Entertainment behind the scenes
from Photographers Blog:
I’d heard of Rubina Ali in my earlier visits to the Gharib Nagar shanty colony outside Mumbai’s suburban Bandra station but had never had the opportunity to meet her. It took a raging fire through the colony to finally bring me face-to-face with the child star of the Oscar-winning film "Slumdog Millionaire".
On Friday night, after a long day out in the field covering various stories, I was finally on my way home. Suddenly I got a call from a friend about a major fire in the slums close to Bandra railway station in suburban Mumbai. I immediately called my colleague, Mumbai-based Reuters photographer Vivek Prakash, who lives quite close to where the fire had broken out. While Vivek rushed to the spot, I reached there shortly after. An inferno was burning in place of the small fire I’d imagined it to be.
I had spent several afternoons roaming around in these slums that were now burning. The fire had engulfed several hundred shanties, as the residents watched helplessly their lives’ savings go up in flames.
The crowd had turned agitated and hostile. The media was at the receiving end of their anger against the police and fire personnel who they accused of reaching the site too late. Luckily, I spotted one of my contacts who helped me get closer to the slums, while Vivek captured pictures from another vantage point. After shooting for a few hours, we decided to call it a day. We had been shooting late into the night and it was exhausting.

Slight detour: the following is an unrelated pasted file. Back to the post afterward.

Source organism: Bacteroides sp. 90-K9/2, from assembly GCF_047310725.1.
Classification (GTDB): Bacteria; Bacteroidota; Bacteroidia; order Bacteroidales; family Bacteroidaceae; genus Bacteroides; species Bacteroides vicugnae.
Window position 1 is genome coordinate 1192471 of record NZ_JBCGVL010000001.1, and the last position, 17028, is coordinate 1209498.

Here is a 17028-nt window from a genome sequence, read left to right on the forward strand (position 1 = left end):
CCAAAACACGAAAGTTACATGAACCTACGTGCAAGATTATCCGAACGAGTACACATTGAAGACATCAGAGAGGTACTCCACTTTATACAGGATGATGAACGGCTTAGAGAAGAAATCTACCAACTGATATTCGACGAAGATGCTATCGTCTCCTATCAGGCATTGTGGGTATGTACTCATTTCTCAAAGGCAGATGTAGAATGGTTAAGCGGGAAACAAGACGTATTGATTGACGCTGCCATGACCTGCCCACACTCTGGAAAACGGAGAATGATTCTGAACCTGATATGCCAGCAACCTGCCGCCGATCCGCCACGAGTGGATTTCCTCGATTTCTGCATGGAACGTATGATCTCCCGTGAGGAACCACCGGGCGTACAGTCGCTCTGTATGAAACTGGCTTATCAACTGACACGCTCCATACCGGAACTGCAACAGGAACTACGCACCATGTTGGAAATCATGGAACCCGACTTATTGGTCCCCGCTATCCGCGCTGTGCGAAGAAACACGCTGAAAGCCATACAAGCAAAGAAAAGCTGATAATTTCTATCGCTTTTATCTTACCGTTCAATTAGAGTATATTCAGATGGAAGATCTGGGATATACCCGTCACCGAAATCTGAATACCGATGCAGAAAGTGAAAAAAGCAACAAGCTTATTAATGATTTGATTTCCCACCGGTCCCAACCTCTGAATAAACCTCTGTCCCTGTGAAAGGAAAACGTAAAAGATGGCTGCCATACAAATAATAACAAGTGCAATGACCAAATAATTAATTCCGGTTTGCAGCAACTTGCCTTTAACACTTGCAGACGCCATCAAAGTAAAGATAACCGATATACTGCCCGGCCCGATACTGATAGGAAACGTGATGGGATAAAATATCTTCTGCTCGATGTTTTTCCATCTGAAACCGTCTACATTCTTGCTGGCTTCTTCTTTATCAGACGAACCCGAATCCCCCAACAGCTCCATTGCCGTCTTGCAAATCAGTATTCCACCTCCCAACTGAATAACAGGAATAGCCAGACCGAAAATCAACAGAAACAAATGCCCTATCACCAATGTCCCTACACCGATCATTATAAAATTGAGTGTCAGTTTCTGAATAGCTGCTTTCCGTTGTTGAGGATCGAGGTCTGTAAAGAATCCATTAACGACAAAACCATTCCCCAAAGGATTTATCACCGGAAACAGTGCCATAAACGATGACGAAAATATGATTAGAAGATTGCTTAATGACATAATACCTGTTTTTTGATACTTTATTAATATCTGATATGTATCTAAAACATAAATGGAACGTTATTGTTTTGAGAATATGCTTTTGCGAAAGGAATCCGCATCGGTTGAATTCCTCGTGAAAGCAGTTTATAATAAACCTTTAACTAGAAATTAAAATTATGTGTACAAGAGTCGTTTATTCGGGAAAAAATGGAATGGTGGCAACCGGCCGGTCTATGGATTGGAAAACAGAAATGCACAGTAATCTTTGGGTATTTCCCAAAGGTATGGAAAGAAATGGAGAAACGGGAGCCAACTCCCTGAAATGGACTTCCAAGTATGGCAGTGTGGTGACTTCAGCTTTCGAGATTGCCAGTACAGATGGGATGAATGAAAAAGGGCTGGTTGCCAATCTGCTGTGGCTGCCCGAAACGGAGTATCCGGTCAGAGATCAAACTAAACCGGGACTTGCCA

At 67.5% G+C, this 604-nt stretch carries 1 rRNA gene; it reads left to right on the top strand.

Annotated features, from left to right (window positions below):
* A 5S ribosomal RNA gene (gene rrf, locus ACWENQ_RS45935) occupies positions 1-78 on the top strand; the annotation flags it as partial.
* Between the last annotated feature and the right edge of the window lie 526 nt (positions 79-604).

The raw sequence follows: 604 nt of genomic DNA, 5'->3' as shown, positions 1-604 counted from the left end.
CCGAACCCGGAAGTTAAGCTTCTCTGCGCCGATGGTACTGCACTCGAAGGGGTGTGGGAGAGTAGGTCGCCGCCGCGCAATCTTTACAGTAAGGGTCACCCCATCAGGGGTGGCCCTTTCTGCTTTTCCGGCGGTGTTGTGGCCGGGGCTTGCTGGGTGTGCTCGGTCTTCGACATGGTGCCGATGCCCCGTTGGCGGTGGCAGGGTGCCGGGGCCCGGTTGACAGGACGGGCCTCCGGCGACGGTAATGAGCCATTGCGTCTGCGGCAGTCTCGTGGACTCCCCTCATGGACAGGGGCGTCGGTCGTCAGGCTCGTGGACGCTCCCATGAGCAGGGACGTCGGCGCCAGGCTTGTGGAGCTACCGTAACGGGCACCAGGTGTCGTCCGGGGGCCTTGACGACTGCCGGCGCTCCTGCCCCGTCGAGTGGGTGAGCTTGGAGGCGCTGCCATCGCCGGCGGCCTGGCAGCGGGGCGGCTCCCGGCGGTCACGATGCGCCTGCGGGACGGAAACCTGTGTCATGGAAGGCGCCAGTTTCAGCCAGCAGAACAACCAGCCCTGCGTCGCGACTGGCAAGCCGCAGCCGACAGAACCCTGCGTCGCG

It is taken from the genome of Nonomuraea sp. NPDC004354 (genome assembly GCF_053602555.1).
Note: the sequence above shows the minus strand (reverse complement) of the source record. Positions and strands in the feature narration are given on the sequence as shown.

About the only thing Taiwanese in Yann Martel’s cultish epic novel “Life of Pi” is the captain of the ship that sinks, yet celebrated director Ang Lee has chosen Taiwan as the place to make a 3D film version of the award-winning book.
Much like the novel’s hero, a boy named Pi, Taiwan has something of a second chance at making itself shine after years of diplomatic isolation that has kept its global economic competitiveness clinging to a life vest. It gets that chance when audiences see the movie, now scheduled for release in 2012. But Taiwan has a long way to go as China has stolen its spotlight with a rapid economic ascent since the 1990s. For long-standing political reasons, Beijing actively squelches its offshore neighbor’s international profile.
from India Insight:
"As the film revels in the violence, degradation and horror, it invites you, the Westerner, to enjoy it, too...Slumdog Millionaire is poverty porn," wrote London Times' columnist Alice Miles.
The phrase "poverty porn" spread across the Indian media as commentators nodded in agreement or shook their heads even before the film premiered in its native Mumbai and India could (legally) watch it.
Watching “Zero Bridge”, a film set in Indian-administered Kashmir, I have to say I was constantly braced for something nasty — a bomb from nowhere, a gun attack, blood on the streets. Like many Westerners I associate Kashmir with conflict. Unlike many Westerners I have actually been there, but to Muzaffarabad and along the valleys beneath towering mountains on the Pakistani side of the divided region.
The film, presented at the Venice film festival, is not directly related to the conflict — tens of thousands of people have been killed since 1989 when Muslim rebels launched a violent campaign opposing Indian rule in the Muslim-majority region. Yet it still carried a powerful message.